Micronutrient deficiencies in Mexico: Ironing out the kinks

November 2018 Report
Micronutrient deficiencies - graphic of corn bread and tortillas

Executive summary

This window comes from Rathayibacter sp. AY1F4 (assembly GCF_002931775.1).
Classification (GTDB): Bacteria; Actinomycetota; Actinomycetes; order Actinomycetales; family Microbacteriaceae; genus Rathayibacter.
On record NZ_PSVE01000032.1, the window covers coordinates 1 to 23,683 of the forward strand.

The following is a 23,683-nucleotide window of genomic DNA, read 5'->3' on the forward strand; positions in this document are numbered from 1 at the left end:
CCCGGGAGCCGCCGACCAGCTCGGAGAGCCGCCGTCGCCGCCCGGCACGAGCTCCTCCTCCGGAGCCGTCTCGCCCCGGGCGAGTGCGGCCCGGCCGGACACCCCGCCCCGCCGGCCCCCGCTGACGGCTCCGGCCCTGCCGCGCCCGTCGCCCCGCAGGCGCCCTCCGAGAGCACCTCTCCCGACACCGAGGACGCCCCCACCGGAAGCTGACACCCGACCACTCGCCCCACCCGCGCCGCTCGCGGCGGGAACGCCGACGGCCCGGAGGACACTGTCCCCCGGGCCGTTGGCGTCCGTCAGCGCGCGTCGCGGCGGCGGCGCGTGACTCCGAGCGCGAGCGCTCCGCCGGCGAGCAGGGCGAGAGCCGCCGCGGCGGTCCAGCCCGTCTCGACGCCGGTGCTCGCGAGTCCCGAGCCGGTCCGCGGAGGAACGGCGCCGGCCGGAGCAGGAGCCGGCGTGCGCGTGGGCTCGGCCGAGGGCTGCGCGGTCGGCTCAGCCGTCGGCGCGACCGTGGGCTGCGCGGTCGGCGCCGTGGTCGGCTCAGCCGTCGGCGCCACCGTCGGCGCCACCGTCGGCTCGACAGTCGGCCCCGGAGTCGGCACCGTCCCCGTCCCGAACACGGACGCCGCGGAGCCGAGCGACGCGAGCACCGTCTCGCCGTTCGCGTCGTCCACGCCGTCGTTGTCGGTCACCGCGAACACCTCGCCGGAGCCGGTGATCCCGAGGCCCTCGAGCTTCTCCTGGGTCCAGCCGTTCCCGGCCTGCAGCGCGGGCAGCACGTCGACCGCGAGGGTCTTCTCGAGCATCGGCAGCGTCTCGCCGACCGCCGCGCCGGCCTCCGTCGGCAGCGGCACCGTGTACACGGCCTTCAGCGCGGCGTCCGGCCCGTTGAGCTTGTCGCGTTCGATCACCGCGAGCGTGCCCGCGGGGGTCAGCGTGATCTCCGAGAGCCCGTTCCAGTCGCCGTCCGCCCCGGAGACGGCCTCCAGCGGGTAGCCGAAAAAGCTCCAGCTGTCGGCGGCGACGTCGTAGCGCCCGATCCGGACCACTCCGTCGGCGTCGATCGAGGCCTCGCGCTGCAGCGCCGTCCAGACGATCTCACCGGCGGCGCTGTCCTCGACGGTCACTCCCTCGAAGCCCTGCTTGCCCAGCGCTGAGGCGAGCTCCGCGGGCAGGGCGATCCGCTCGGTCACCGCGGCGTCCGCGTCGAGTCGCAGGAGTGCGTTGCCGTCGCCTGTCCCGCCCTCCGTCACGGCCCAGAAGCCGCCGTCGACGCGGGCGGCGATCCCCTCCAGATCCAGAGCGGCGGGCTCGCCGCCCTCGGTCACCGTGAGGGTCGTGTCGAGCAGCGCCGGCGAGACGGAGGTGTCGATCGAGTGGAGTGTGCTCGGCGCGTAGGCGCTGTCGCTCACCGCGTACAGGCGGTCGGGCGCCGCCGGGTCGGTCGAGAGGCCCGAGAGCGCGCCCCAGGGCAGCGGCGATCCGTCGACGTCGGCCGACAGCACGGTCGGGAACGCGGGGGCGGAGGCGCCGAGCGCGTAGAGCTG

Iron deficiency and anaemia are important public health concerns in Mexico. Given the ubiquity of maize flour in the staple diet of the Mexican population – maize represents 72% of the market share for grain consumed in Mexico – flour fortification is an obvious solution to this national health crisis. Indeed, current Mexican legislation on flour fortification recommends companies use certain iron compounds to fortify flours, and the World Health Organization (WHO) sets out clear guidelines on iron sources to ensure fortification programmes are effective. However, our study shows that major brands of maize flour consumed in Mexico – including Maseca, Hari Masa and Walmart’s own brand – are not using the recommended type of iron to fortify their flour. It is very concerning that companies are choosing to ignore the recommendations when the effective fortification of flours could have a significant impact on improving people’s health. This report sets out the problem, reports on the findings of our investigation into the type of iron used to fortify flours in Mexico, and offers recommendations to the Mexican government, flour-milling industry and supermarkets to tackle this public health crisis.

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